Still, Eco treats lowbrow cultural phenomena with the same seriousness as higher-flown accomplishments. In one essay, for example, he analyzes the essence of Italian society by observing Mike Bongiorno, a TV game show host; another dissects the design of the 1,000-lire note. He has also described how comic-book hero Flash Gordon imparted American ideals to children growing up in Mussolini's Italy. Everything is grist for his mill. Eco's catholic approach is reflected by the way in which contemporary paintings on the walls of his spacious apartment are interspersed with drawings by his grandson, and the alacrity with which he leaps up to show off his antique-book collection. Unlocking the glass case he pulls out a copy of the Hypnerotomachia Poliphili, a richly illustrated 1499 volume, most often ascribed to a monk, Francesco Colonna, whom Eco describes as "the Joyce of his time."
If James Joyce was a latter-day Colonna, Eco is the modern incarnation of Plutarch, the Ancient Greek essayist, public thinker and iconoclast.
If such flippant remarks as I'm about to make have any positive value (and I'm not convinced they do): is there not a strain of Catholicism that lends excessive support to such conflations, of the high and low culture sort? Where Eco begins to sound like Baz Luhrmann (I see there's no online version of his embarrassing interview, the one in which he pufferfishes this high/low argument whilst claiming expertise in the interpretation of Shakespeare), I start to roll my eyes. This link is admittedly tenuous at best (Luhrmann's alleged "postmodernism" run amok—he is one of those sad, theory-speak-infested directors prone to proclaiming his fervent "postmodern" sensibility from every hilltop—is no match for the, what, breadth of actual knowledge found in Eco, who I greatly admire). But there does seem a connection here (thinking of those other subtle Catholics, Girard and Agamben), as well as the comments in footnotes Derrida makes about a certain "proto-Catholic" tradition (but to whom is he referring there besides Heidegger?) Anyway, the theme of "captivation" and its proper place or potential force in a politics of 'resistance', rather broadly speaking, would be an interesting one to trace, I think. But hopefully, you know, not too broadly. And without any hint of Zizek or Baudrillard.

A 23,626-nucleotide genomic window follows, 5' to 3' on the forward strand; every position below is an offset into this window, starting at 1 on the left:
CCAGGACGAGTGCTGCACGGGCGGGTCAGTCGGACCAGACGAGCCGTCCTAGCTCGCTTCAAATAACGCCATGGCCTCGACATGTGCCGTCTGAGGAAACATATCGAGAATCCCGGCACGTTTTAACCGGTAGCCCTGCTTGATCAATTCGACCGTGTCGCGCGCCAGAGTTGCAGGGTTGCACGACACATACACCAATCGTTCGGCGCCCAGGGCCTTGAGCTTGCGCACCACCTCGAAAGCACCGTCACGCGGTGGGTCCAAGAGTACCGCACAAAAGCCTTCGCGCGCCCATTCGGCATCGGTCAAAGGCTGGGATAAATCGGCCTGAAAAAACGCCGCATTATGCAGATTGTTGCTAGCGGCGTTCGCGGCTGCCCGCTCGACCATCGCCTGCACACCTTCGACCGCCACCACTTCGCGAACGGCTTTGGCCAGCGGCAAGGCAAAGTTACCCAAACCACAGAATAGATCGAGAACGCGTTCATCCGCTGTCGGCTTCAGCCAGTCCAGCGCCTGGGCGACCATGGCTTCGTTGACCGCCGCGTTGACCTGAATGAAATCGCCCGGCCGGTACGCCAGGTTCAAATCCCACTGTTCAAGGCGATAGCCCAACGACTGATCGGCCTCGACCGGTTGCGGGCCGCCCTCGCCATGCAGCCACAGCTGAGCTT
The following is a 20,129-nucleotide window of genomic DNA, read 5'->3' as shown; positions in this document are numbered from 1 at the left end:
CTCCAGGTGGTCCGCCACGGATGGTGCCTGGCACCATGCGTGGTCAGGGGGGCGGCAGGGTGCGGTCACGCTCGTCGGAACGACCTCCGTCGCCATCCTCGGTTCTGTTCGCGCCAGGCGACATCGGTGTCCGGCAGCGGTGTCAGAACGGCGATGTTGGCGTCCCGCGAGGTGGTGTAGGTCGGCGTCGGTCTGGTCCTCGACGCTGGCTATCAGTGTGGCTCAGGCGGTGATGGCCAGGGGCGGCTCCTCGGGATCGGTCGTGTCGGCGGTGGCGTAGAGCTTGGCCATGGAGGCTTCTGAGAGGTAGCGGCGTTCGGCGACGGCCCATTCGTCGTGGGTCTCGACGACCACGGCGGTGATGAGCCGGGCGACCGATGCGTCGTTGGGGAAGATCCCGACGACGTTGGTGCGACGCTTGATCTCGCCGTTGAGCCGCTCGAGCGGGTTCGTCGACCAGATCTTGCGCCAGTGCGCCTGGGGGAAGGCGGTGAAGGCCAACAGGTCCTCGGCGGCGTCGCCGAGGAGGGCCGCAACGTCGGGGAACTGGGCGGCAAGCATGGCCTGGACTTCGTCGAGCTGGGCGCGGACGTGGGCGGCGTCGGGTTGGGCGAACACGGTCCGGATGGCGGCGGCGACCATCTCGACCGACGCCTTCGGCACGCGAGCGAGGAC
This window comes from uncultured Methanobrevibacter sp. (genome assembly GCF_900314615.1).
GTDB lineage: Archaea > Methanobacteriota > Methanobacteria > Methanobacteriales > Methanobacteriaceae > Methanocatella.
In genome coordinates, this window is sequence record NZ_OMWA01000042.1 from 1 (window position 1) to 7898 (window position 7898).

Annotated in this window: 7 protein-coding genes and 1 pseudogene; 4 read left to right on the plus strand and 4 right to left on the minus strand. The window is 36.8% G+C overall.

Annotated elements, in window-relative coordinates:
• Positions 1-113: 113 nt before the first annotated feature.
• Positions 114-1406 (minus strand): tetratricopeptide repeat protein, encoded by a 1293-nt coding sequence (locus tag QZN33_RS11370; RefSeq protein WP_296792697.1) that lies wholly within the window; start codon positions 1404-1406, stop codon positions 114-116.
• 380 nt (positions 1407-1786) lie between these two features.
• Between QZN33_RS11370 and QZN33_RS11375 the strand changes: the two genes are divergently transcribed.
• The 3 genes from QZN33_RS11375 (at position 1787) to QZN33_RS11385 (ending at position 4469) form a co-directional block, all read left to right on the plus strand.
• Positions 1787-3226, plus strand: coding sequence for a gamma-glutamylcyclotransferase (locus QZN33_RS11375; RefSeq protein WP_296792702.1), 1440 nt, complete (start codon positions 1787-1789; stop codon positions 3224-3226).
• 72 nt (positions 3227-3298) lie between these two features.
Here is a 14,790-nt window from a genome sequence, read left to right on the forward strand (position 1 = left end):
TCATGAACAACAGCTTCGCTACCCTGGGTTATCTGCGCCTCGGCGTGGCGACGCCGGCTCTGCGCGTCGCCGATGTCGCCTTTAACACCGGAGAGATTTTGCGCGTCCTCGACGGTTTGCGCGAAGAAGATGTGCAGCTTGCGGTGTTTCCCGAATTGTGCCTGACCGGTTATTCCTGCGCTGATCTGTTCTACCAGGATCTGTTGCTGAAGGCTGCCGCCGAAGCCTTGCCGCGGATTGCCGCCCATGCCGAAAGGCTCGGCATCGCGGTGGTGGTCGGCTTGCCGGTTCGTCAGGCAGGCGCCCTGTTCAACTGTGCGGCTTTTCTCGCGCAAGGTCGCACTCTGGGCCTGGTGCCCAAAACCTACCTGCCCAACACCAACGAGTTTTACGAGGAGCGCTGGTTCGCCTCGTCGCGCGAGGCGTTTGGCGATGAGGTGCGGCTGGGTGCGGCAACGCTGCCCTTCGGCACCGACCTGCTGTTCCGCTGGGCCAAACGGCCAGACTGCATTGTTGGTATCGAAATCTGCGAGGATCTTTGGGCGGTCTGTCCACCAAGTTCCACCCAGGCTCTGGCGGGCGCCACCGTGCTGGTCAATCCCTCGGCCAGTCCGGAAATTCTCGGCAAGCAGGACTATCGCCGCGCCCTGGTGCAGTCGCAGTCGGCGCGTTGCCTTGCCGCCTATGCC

Update: Here's a review of the book, typically decent, sappy and unexceptional. For Umberto Eco I'll venture to start the latest virus: He owns approximately 50,000 books. Well, no surprise there. He's certainly a man high in demand for interviews these days.